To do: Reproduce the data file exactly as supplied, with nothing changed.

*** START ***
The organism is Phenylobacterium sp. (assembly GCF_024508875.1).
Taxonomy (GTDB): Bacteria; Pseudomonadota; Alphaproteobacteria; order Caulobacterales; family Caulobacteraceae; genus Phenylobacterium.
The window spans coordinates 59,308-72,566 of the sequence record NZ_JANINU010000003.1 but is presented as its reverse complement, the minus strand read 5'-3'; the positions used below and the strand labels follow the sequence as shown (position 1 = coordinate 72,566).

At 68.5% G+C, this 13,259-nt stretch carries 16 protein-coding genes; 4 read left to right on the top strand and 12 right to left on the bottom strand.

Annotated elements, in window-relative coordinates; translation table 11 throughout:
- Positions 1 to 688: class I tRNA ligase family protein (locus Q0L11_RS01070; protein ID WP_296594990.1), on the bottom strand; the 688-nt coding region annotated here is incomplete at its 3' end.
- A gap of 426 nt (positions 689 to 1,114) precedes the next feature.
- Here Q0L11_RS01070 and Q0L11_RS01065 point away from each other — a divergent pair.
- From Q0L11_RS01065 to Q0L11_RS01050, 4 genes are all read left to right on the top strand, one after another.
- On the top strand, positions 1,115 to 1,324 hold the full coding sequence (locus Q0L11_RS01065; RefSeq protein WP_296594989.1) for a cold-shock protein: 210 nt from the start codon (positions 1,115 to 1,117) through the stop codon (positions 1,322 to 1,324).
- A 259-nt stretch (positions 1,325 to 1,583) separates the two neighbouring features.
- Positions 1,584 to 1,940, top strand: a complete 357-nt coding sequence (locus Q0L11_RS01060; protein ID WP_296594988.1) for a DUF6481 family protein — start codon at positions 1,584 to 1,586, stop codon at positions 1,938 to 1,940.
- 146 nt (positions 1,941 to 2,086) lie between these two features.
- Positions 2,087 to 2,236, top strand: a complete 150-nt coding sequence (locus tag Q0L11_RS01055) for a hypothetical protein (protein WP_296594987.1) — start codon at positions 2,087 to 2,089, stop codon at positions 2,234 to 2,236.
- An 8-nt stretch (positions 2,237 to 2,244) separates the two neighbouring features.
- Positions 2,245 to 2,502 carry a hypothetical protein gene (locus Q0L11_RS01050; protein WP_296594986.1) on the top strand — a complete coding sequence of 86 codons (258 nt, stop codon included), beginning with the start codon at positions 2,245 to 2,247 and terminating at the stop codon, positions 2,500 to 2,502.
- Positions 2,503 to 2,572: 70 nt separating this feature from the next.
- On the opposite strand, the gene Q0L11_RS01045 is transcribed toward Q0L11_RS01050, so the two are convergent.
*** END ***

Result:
The organism is Phenylobacterium sp. (assembly GCF_024508875.1).
Taxonomy (GTDB): Bacteria; Pseudomonadota; Alphaproteobacteria; order Caulobacterales; family Caulobacteraceae; genus Phenylobacterium.
The window spans coordinates 59,308-72,566 of the sequence record NZ_JANINU010000003.1 but is presented as its reverse complement, the minus strand read 5'-3'; the positions used below and the strand labels follow the sequence as shown (position 1 = coordinate 72,566).

At 68.5% G+C, this 13,259-nt stretch carries 16 protein-coding genes; 4 read left to right on the top strand and 12 right to left on the bottom strand.

Annotated elements, in window-relative coordinates; translation table 11 throughout:
- Positions 1 to 688: class I tRNA ligase family protein (locus Q0L11_RS01070; protein ID WP_296594990.1), on the bottom strand; the 688-nt coding region annotated here is incomplete at its 3' end.
- A gap of 426 nt (positions 689 to 1,114) precedes the next feature.
- Here Q0L11_RS01070 and Q0L11_RS01065 point away from each other — a divergent pair.
- From Q0L11_RS01065 to Q0L11_RS01050, 4 genes are all read left to right on the top strand, one after another.
- On the top strand, positions 1,115 to 1,324 hold the full coding sequence (locus Q0L11_RS01065; RefSeq protein WP_296594989.1) for a cold-shock protein: 210 nt from the start codon (positions 1,115 to 1,117) through the stop codon (positions 1,322 to 1,324).
- A 259-nt stretch (positions 1,325 to 1,583) separates the two neighbouring features.
- Positions 1,584 to 1,940, top strand: a complete 357-nt coding sequence (locus Q0L11_RS01060; protein ID WP_296594988.1) for a DUF6481 family protein — start codon at positions 1,584 to 1,586, stop codon at positions 1,938 to 1,940.
- 146 nt (positions 1,941 to 2,086) lie between these two features.
- Positions 2,087 to 2,236, top strand: a complete 150-nt coding sequence (locus tag Q0L11_RS01055) for a hypothetical protein (protein WP_296594987.1) — start codon at positions 2,087 to 2,089, stop codon at positions 2,234 to 2,236.
- An 8-nt stretch (positions 2,237 to 2,244) separates the two neighbouring features.
- Positions 2,245 to 2,502 carry a hypothetical protein gene (locus Q0L11_RS01050; protein WP_296594986.1) on the top strand — a complete coding sequence of 86 codons (258 nt, stop codon included), beginning with the start codon at positions 2,245 to 2,247 and terminating at the stop codon, positions 2,500 to 2,502.
- Positions 2,503 to 2,572: 70 nt separating this feature from the next.
- On the opposite strand, the gene Q0L11_RS01045 is transcribed toward Q0L11_RS01050, so the two are convergent.